FIFTH SUNDAY IN ORDINARY TIME – 2015
The first Reading which is taken from the Old Testament, and the Gospel both speak of the reality of suffering. Job looks at suffering from a negative perspective without hope, the Gospel shows Jesus healing and giving back hope to those who suffer.
The second reading is the continuation of the previous weeks’ readings. Paul offers the Gospel freely.
o He does everything for the sake of the Gospel with the hope to share in its blessings.
Turning to take the thread of the way of God has been forming this house of his, I said that on December 30, of the same year, 1853, we transferred to this house and on January 15 1854, nine postulants arrived from Spain to receive our holy habit that I handed on to them on the feast of the purification of the same year. These young ladies made me suffer much because almost all of them were inclined to comfort, little work, eat well and laughing, it seemed that they came to take a walk and have a good time. One can imagine how much did it cost me to cultivate a little these very independent spirits, especially the majority of them and with the little help of an indulgent confessor. (María Antonia París, Foundress of the Claretian MIssionary Sisters, Autobiography, 199) .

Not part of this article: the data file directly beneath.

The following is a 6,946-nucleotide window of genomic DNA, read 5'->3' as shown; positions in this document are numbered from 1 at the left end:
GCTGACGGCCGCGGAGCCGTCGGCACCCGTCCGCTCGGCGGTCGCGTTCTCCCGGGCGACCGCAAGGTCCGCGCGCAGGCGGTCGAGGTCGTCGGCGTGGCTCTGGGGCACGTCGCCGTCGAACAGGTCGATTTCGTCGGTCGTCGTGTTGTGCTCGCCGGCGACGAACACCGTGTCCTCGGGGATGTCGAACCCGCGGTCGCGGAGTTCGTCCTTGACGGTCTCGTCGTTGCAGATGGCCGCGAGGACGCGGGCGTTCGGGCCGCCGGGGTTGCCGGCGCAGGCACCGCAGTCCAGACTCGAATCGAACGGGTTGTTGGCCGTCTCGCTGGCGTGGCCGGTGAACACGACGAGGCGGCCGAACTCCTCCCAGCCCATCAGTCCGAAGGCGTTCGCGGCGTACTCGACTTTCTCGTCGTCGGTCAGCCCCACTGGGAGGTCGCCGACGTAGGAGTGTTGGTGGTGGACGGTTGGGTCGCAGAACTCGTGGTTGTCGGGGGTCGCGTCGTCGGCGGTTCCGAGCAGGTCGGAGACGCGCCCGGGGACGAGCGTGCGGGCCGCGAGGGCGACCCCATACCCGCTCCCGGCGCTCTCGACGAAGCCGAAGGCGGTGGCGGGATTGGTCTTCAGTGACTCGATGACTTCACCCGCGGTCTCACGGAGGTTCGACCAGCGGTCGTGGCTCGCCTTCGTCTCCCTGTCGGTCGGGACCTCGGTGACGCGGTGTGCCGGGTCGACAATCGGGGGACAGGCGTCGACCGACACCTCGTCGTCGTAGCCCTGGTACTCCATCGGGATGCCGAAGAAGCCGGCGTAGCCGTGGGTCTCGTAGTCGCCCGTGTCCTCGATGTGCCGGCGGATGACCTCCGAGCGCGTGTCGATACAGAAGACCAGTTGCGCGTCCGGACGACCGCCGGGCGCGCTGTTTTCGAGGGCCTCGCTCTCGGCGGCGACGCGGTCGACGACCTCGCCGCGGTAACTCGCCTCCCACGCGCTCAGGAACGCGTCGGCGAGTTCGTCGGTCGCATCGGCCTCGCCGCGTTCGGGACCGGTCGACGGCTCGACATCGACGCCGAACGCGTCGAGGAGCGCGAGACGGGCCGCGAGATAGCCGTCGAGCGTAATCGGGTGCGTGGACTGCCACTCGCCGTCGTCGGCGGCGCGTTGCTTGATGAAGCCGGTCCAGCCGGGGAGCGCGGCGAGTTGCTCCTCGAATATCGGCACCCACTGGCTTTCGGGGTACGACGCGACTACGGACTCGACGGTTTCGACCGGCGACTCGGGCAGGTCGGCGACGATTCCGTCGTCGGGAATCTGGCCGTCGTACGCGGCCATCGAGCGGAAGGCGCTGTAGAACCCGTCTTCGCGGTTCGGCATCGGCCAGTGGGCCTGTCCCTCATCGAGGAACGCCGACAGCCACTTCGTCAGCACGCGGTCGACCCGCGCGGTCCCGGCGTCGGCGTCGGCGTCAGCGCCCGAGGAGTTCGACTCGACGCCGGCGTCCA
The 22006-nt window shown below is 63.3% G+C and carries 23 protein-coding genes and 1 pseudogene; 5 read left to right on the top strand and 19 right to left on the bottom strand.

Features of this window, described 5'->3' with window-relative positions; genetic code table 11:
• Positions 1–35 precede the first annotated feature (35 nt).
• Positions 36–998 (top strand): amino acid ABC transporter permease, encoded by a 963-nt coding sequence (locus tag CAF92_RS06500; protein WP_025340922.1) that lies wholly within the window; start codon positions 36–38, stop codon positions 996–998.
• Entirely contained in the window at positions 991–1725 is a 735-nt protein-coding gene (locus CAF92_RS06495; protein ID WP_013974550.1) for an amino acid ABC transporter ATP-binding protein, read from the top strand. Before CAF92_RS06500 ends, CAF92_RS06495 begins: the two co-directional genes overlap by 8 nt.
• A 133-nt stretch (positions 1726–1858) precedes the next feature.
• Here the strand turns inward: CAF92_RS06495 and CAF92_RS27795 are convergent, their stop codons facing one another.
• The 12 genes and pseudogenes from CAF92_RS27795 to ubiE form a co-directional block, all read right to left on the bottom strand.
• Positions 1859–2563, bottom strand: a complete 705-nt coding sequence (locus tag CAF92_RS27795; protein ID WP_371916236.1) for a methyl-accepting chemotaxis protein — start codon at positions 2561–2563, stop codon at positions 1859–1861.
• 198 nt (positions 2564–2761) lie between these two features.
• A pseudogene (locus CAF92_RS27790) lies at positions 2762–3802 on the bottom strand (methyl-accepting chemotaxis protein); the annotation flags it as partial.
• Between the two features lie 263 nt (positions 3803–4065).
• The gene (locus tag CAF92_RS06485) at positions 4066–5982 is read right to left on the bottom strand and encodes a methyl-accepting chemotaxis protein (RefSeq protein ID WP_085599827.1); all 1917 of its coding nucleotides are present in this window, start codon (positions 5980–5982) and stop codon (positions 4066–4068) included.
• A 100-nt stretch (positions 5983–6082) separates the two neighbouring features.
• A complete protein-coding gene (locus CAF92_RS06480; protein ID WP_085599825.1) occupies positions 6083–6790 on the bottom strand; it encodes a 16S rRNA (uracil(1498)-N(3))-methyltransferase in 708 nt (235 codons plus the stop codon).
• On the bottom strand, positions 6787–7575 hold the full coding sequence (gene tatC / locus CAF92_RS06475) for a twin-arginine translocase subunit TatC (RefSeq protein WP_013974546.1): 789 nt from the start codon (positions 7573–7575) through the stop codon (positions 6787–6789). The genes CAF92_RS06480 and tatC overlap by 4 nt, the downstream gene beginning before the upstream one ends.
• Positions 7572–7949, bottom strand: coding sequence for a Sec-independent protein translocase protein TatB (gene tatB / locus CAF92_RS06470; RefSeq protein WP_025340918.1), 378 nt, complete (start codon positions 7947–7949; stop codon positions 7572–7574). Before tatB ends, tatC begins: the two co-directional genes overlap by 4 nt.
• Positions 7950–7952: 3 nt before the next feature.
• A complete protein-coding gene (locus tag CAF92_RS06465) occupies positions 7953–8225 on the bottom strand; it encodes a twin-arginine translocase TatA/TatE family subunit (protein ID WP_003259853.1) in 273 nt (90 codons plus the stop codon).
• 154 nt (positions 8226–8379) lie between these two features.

I established clergy conferences to meet three times a week in all towns of the diocese; one of them was on rubrics, the other two on moral theology. I always presided over those in the capital. The first conference each month was a day of retreat, consisting of reading, prayer, and a talk.
I undertook the restoration of the diocesan seminary. More then 30 years had passed without seeing the ordination of a single resident seminarian. At the beginning of their studies they all said they had a vocation and were educated at the seminary's expense; but toward the end of their studies they would say that they didn't want to be priests, after which they were graduated and became lawyers. And so it came about that Santiago had a swarm of lawyers, all fed and educated at the seminary's expense, while the few priests there were outsiders. (Antonio María Claret, Founder of the Claretian Missionary Sisters 554-555).